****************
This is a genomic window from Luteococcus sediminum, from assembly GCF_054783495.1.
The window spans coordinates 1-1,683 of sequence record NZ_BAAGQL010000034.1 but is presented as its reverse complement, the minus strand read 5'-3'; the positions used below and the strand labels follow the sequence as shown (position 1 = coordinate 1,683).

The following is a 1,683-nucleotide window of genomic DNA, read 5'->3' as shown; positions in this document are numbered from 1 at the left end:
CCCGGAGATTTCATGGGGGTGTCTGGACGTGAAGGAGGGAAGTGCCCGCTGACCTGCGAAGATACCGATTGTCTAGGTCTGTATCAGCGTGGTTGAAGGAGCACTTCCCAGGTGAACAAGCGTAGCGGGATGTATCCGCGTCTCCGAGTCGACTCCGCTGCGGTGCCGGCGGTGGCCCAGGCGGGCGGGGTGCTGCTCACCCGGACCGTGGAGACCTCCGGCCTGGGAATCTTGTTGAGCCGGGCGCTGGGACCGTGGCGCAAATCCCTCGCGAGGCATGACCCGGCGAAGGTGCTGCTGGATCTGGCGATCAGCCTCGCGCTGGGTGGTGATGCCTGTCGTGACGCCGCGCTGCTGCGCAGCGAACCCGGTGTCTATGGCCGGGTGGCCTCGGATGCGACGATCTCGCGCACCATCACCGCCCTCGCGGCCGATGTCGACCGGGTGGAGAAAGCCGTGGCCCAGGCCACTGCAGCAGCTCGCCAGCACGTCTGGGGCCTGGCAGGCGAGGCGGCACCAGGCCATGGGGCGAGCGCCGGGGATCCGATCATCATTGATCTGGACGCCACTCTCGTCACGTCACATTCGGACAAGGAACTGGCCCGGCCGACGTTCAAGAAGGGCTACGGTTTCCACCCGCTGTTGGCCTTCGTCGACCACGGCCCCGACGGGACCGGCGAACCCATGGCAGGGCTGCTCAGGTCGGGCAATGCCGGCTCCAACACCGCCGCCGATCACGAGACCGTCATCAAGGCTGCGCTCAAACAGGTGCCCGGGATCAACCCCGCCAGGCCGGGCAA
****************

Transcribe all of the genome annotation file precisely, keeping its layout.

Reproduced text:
This is a genomic window from Luteococcus sediminum, from assembly GCF_054783495.1.
The window spans coordinates 1-1,683 of sequence record NZ_BAAGQL010000034.1 but is presented as its reverse complement, the minus strand read 5'-3'; the positions used below and the strand labels follow the sequence as shown (position 1 = coordinate 1,683).

The following is a 1,683-nucleotide window of genomic DNA, read 5'->3' as shown; positions in this document are numbered from 1 at the left end:
CCCGGAGATTTCATGGGGGTGTCTGGACGTGAAGGAGGGAAGTGCCCGCTGACCTGCGAAGATACCGATTGTCTAGGTCTGTATCAGCGTGGTTGAAGGAGCACTTCCCAGGTGAACAAGCGTAGCGGGATGTATCCGCGTCTCCGAGTCGACTCCGCTGCGGTGCCGGCGGTGGCCCAGGCGGGCGGGGTGCTGCTCACCCGGACCGTGGAGACCTCCGGCCTGGGAATCTTGTTGAGCCGGGCGCTGGGACCGTGGCGCAAATCCCTCGCGAGGCATGACCCGGCGAAGGTGCTGCTGGATCTGGCGATCAGCCTCGCGCTGGGTGGTGATGCCTGTCGTGACGCCGCGCTGCTGCGCAGCGAACCCGGTGTCTATGGCCGGGTGGCCTCGGATGCGACGATCTCGCGCACCATCACCGCCCTCGCGGCCGATGTCGACCGGGTGGAGAAAGCCGTGGCCCAGGCCACTGCAGCAGCTCGCCAGCACGTCTGGGGCCTGGCAGGCGAGGCGGCACCAGGCCATGGGGCGAGCGCCGGGGATCCGATCATCATTGATCTGGACGCCACTCTCGTCACGTCACATTCGGACAAGGAACTGGCCCGGCCGACGTTCAAGAAGGGCTACGGTTTCCACCCGCTGTTGGCCTTCGTCGACCACGGCCCCGACGGGACCGGCGAACCCATGGCAGGGCTGCTCAGGTCGGGCAATGCCGGCTCCAACACCGCCGCCGATCACGAGACCGTCATCAAGGCTGCGCTCAAACAGGTGCCCGGGATCAACCCCGCCAGGCCGGGCAA